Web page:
Make it easy for data providers (publishers, libraries, other aggregators) to provide linked data with suitable API and client software for community data curators to use. Curators should expect that bibliographic records come equipped with identifiers for all entities (editions, people, subjects, journals, publishers, .... ) and that this information is easily loaded into some community managed CMS to allow remixing with whatever ranking/selection/faceting/... the community service may wish to provide.

Existing Work (optional)

Most A&I services maintain some data ingest systems for these purposes. But they are usually proprietary, and not readily available for use by smaller agents with interests in biblio data curation. These mostly rely on converting raw publisher data into proprietary biblio formats for internal use, and licensing data to libraries in degraded formats for use by supplicant scholars. These services add no value to the universe of linked data, but rather compete with it. Some examples of software systems for open display of community curated bibliographic collections are BibSonomy, BibServer, BibApp, Open Scholar. All of these systems would benefit from easy availability of comprehensive linked library and publisher data via API. An example of a typical community website which would benefit greatly from integration with linked data is the Probability Web. See especially the lists of Books, People, and the link to the Probability Abstract Service, all of which could be recreated to both import and export linked data. There are more advanced services in other fields, especially RePEc (laudably open, but with large amounts of data whose license status is indeterminate) and SSRN (free but not open to reuse). Such large community services are typically built with an architecture that is difficult to replicate. What is needed is a simple and easily replicable architecture for community data curation services of various sizes to develop and interoperate. BKNpeople and VIVO are starts in this direction at the level of identifying people and their interests. Integation of such systems with the ORCID initiative will be important. See also the BKN Project.

Related Vocabularies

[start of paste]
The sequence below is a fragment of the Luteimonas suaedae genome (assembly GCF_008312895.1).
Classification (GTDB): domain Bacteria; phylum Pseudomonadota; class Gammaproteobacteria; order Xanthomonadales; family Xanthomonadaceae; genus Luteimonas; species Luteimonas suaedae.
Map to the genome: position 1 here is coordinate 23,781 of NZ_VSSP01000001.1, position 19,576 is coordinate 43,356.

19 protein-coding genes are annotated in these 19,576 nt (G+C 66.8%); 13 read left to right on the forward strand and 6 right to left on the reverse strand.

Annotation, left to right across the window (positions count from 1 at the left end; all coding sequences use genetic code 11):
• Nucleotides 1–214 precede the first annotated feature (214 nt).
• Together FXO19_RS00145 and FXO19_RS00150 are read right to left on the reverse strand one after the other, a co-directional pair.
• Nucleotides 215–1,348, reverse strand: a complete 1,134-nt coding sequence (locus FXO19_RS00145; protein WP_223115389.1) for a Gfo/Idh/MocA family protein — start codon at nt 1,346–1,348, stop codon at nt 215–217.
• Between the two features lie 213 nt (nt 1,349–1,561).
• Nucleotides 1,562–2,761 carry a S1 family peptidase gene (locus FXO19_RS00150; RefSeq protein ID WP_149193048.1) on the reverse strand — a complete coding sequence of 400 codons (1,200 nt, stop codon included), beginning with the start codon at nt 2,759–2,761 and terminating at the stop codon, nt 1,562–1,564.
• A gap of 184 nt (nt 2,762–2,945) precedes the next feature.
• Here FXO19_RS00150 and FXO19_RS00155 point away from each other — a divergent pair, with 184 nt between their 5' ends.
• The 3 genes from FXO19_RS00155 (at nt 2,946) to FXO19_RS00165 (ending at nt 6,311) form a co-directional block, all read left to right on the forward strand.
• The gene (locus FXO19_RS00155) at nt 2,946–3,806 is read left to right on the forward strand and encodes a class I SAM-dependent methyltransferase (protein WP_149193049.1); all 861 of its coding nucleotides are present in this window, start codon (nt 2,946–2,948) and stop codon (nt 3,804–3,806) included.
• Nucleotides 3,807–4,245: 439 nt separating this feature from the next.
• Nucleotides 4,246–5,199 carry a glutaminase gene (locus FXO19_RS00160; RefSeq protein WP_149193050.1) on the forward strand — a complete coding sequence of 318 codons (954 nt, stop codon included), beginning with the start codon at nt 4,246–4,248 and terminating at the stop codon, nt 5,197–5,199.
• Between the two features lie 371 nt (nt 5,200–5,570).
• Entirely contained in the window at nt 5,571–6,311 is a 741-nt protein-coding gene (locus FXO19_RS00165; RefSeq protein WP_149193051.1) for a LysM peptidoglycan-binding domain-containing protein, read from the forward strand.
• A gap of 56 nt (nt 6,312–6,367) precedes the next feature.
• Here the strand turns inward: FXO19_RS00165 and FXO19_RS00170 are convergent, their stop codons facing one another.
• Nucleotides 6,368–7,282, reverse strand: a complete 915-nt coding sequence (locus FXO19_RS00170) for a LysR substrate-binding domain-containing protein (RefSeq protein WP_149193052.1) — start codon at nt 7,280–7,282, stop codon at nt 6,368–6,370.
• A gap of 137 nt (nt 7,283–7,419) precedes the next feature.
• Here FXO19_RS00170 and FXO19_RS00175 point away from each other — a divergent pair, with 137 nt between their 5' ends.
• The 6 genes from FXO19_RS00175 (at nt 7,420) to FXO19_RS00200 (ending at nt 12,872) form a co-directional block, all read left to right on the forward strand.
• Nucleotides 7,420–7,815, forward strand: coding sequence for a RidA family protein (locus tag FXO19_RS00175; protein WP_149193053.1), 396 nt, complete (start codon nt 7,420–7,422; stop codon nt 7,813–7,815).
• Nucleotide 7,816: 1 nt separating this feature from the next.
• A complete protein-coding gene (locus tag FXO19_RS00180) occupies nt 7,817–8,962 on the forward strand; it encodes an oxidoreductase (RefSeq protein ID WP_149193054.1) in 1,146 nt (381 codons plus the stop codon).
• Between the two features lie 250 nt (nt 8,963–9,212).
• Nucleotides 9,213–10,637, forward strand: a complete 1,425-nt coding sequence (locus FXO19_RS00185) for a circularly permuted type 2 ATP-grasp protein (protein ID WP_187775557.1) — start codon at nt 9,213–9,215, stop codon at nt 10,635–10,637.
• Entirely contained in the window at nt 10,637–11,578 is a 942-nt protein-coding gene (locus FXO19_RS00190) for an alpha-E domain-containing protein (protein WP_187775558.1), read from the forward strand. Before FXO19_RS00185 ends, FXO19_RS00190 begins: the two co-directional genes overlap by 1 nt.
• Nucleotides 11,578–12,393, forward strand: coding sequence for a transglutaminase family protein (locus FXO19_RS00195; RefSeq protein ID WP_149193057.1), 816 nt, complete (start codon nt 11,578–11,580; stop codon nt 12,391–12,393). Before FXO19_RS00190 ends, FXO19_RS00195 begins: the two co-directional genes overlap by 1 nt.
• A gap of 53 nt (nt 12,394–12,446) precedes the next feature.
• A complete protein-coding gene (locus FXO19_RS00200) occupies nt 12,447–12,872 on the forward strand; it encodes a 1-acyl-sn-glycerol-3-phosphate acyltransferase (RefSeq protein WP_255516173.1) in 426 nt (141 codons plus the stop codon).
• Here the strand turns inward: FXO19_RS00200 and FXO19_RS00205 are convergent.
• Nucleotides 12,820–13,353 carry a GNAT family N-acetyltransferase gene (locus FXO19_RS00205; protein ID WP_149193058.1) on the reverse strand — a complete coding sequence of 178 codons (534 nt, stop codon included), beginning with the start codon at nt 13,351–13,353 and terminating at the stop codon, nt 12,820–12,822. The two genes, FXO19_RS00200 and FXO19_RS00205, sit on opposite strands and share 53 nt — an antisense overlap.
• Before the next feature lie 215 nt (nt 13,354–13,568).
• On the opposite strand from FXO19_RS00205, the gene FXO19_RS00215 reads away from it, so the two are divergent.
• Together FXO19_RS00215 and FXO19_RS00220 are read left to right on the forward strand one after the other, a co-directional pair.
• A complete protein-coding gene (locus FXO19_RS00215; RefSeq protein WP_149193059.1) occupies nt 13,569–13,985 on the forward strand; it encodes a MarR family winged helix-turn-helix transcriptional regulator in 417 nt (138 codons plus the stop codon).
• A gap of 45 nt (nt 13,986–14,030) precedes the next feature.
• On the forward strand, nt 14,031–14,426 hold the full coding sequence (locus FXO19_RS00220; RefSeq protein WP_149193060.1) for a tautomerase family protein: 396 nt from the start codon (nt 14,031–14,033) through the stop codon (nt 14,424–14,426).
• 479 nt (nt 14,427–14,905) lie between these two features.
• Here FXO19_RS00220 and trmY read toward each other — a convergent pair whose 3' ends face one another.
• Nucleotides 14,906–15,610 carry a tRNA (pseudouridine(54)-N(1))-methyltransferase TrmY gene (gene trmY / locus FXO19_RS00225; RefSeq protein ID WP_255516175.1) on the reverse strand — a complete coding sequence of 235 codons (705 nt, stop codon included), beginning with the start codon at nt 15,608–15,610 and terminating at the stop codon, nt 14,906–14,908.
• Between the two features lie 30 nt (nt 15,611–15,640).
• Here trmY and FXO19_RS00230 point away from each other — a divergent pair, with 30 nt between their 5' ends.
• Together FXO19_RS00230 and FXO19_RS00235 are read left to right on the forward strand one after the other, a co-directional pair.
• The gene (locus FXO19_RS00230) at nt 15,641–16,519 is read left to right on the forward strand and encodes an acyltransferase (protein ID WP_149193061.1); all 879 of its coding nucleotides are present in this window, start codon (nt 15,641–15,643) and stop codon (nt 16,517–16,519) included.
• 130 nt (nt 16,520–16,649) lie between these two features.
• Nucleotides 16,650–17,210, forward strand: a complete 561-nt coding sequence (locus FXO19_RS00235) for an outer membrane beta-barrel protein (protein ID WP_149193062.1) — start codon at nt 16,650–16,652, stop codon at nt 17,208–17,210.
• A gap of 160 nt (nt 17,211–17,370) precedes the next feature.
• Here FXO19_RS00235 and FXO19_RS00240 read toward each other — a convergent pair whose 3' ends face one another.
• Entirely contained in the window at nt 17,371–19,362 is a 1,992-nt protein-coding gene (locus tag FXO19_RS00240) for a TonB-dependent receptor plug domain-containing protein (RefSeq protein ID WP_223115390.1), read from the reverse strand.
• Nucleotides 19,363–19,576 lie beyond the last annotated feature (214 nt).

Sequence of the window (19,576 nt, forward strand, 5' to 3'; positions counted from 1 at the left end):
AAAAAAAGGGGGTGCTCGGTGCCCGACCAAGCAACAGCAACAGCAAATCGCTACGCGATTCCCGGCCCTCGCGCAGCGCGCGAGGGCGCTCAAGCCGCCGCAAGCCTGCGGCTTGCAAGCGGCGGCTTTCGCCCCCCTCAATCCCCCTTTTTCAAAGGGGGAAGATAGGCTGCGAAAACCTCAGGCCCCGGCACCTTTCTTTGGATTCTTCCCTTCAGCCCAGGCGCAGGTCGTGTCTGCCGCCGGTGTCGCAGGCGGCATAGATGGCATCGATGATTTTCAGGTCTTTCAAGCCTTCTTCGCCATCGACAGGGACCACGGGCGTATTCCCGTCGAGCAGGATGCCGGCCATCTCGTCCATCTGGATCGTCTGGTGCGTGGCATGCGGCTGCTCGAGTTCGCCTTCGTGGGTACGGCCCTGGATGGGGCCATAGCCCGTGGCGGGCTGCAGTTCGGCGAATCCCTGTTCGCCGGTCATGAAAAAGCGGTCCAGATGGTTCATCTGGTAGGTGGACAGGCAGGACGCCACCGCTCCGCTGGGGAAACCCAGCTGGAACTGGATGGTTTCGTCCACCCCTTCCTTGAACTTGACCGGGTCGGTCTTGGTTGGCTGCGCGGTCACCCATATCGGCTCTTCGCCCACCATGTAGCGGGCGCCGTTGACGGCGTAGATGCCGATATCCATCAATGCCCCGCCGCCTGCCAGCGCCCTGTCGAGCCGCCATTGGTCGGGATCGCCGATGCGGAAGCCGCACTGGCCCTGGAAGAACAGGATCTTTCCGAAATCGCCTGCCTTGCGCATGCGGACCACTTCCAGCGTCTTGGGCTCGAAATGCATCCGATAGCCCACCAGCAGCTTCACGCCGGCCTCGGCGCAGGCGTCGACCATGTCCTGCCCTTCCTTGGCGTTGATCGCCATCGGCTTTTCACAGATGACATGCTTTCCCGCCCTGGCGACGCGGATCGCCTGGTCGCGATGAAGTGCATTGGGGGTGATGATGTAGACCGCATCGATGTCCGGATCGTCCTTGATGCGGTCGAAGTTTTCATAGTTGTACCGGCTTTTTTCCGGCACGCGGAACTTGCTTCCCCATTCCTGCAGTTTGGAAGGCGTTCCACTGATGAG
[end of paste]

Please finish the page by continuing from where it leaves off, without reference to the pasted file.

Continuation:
BIBO, CiTO, ...

Problems and Limitations

Reasons why this scenario is or may be difficult to achieve:

Social/Economic/Legal -- vested interests in A&I services -- lack of suitably licensed metadata -- commercial publishers, universities and conservative scholarly societies refusing to release their metadata with an open license

Technical obstacles: Lack of convergence towards a simple widely adopted standard for exchange of bibliographic metadata suitable for the community information service use case. The necessary data fields are little more than traditional bibtex fields, plus some conventions for handling entity identifiers and links. BibJSON is an attempt at an adequate lightweight data exchange standard, compatible with linked data principles, and influenced by the success of BibTeX and RePEc's Academic Metadata Format. This standard is easily managed and understood by typical community data service managers, even without advanced software tools. Providing and managing/adapting/maintaining good UIs for non-technical curators to manage BibJSON or similar record structures is the biggest technical challenge. Also, supporting the necessary CMS over which these UIs can operate. Needlebase shows promise of providing an adequate UI over a graphical datastore. This is proprietary software, but it should be configurable to import and export linked data. Such systems for managing simple editorial workflows over linked data are greatly needed.

Related Use Cases and Unanticipated Uses

If simple and easily affordable editorial systems are developed for managing collections of biblio data, it is hard to anticipate which agents will emerge to provide the best services on various scales. Communities nest and overlap with each other. They compete for the attention of their members. If communities export their enhancements as linked data, this data may be consumed again by larger aggregators, especially Google and other big players, in ways which which should greatly improve current means of search and discovery of academic information.

See also